That Upset Bid Process is Such a Hassle . . . How Can I Get Around It?

I had an interesting question about my last blog regarding the upset bid process, which requires a 10-day period following each new bid during which the bid can be raised.  A reader asked if there was a way to get around it.  In other words, can you ever be guaranteed to be the successful purchaser on the day of the foreclosure sale?  In North Carolina, unlike many other jurisdictions, the answer is No.  At least, not legally.  

Practically speaking, if you wanted to bid a million dollars on a home worth thirty, chances are there will be no upset bids.  Everyone would be delighted, except you when it comes time to lay out the cash.  The upset bid process is designed to bring the highest price, and the public bidding aims to push that price closest to the market value of the property.  Tinkering with that process can be dangerous.  It is illegal to “bid rig” by paying someone to stop bidding or for agreeing to “not” upset the bid in exchange for some benefit.  Watch out for investors who offer to buy your bid position or pay you a premium to assign your bid.  You could find yourself on the wrong end of a lawsuit or a set of metal bars.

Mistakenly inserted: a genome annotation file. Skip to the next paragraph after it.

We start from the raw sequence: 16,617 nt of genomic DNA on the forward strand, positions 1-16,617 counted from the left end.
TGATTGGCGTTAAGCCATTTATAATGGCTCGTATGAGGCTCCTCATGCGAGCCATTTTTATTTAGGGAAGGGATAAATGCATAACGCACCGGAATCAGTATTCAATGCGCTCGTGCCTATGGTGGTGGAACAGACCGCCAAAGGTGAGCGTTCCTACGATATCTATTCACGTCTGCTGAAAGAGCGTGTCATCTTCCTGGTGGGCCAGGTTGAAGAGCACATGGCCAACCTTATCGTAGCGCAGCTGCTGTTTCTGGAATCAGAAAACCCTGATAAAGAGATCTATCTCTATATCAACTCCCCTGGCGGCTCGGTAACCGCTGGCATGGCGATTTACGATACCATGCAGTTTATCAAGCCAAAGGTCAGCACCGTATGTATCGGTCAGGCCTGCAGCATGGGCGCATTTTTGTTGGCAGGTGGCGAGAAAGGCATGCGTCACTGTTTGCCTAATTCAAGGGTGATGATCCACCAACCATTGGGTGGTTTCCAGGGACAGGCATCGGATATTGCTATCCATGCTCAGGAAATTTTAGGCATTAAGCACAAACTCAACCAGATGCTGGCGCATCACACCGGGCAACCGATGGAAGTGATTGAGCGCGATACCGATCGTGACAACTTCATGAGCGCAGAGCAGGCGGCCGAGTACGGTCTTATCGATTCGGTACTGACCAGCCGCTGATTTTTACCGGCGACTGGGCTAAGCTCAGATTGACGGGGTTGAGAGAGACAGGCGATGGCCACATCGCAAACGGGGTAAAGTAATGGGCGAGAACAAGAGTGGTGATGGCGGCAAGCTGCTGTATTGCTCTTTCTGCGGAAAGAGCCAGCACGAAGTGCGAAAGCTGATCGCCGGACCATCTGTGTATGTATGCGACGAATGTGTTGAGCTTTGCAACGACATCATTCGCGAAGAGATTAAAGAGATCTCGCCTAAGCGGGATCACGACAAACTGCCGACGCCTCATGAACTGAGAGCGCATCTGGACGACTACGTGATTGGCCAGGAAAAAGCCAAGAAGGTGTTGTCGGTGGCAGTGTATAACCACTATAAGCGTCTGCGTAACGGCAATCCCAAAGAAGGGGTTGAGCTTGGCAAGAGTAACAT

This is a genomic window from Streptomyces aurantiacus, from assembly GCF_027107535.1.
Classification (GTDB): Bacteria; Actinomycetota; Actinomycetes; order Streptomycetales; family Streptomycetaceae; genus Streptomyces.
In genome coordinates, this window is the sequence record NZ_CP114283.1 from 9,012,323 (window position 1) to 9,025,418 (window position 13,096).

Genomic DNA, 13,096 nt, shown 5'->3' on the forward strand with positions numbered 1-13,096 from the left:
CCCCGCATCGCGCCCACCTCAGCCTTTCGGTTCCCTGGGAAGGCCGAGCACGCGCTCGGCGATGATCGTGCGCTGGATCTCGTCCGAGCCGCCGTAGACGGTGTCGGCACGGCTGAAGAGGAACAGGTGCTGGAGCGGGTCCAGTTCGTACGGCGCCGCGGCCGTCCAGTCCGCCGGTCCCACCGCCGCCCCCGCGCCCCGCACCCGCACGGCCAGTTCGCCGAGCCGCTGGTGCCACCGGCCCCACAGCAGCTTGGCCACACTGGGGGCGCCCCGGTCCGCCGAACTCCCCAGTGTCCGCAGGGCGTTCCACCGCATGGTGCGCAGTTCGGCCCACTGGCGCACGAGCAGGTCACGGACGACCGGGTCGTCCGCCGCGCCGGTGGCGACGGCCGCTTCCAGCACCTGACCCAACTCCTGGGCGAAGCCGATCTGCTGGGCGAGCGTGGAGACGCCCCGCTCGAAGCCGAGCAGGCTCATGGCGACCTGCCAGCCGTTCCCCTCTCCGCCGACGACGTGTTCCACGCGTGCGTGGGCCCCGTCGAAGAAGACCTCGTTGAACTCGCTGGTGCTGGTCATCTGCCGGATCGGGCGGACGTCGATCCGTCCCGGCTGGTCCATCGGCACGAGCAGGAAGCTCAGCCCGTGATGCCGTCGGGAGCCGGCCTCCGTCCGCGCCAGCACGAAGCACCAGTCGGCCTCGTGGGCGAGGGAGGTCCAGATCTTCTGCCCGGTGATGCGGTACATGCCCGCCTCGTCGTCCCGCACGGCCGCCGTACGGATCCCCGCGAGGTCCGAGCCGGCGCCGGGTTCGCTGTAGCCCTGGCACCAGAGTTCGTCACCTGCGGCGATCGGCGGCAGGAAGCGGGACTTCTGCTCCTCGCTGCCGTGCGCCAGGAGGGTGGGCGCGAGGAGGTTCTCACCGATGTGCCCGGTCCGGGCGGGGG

How to actually make a bid and complete your purchase?  Next time, on our foreclosure blog.

Published by Lanée Borsman on November 15, 2016